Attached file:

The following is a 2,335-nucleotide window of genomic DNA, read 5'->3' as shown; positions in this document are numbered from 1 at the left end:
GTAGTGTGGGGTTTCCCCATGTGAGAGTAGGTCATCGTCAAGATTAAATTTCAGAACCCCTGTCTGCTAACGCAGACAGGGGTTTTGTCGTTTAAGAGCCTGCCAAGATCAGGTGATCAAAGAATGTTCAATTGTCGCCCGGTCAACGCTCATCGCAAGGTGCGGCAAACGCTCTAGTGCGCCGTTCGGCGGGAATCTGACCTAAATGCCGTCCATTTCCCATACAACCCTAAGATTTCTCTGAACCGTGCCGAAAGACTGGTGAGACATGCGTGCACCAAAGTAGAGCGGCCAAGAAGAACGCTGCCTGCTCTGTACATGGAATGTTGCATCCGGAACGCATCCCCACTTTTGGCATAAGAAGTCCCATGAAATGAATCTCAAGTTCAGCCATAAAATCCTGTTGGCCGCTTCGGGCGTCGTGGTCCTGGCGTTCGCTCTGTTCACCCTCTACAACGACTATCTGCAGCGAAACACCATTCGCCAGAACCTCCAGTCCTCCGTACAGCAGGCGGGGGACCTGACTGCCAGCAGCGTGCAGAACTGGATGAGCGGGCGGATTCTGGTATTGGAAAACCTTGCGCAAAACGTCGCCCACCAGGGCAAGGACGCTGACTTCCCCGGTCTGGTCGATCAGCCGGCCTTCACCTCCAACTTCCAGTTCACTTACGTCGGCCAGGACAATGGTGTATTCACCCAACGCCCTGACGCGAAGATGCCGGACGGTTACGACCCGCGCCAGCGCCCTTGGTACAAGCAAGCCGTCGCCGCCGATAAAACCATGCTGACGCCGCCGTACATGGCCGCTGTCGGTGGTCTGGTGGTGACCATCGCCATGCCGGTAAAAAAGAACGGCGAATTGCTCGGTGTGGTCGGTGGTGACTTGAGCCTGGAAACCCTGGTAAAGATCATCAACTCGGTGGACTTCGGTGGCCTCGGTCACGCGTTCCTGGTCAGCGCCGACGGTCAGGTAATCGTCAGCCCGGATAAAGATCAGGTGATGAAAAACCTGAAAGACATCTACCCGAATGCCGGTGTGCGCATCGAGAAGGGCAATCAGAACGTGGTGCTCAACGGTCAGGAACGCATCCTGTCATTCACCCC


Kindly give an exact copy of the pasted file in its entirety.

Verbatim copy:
The following is a 2,335-nucleotide window of genomic DNA, read 5'->3' as shown; positions in this document are numbered from 1 at the left end:
GTAGTGTGGGGTTTCCCCATGTGAGAGTAGGTCATCGTCAAGATTAAATTTCAGAACCCCTGTCTGCTAACGCAGACAGGGGTTTTGTCGTTTAAGAGCCTGCCAAGATCAGGTGATCAAAGAATGTTCAATTGTCGCCCGGTCAACGCTCATCGCAAGGTGCGGCAAACGCTCTAGTGCGCCGTTCGGCGGGAATCTGACCTAAATGCCGTCCATTTCCCATACAACCCTAAGATTTCTCTGAACCGTGCCGAAAGACTGGTGAGACATGCGTGCACCAAAGTAGAGCGGCCAAGAAGAACGCTGCCTGCTCTGTACATGGAATGTTGCATCCGGAACGCATCCCCACTTTTGGCATAAGAAGTCCCATGAAATGAATCTCAAGTTCAGCCATAAAATCCTGTTGGCCGCTTCGGGCGTCGTGGTCCTGGCGTTCGCTCTGTTCACCCTCTACAACGACTATCTGCAGCGAAACACCATTCGCCAGAACCTCCAGTCCTCCGTACAGCAGGCGGGGGACCTGACTGCCAGCAGCGTGCAGAACTGGATGAGCGGGCGGATTCTGGTATTGGAAAACCTTGCGCAAAACGTCGCCCACCAGGGCAAGGACGCTGACTTCCCCGGTCTGGTCGATCAGCCGGCCTTCACCTCCAACTTCCAGTTCACTTACGTCGGCCAGGACAATGGTGTATTCACCCAACGCCCTGACGCGAAGATGCCGGACGGTTACGACCCGCGCCAGCGCCCTTGGTACAAGCAAGCCGTCGCCGCCGATAAAACCATGCTGACGCCGCCGTACATGGCCGCTGTCGGTGGTCTGGTGGTGACCATCGCCATGCCGGTAAAAAAGAACGGCGAATTGCTCGGTGTGGTCGGTGGTGACTTGAGCCTGGAAACCCTGGTAAAGATCATCAACTCGGTGGACTTCGGTGGCCTCGGTCACGCGTTCCTGGTCAGCGCCGACGGTCAGGTAATCGTCAGCCCGGATAAAGATCAGGTGATGAAAAACCTGAAAGACATCTACCCGAATGCCGGTGTGCGCATCGAGAAGGGCAATCAGAACGTGGTGCTCAACGGTCAGGAACGCATCCTGTCATTCACCCC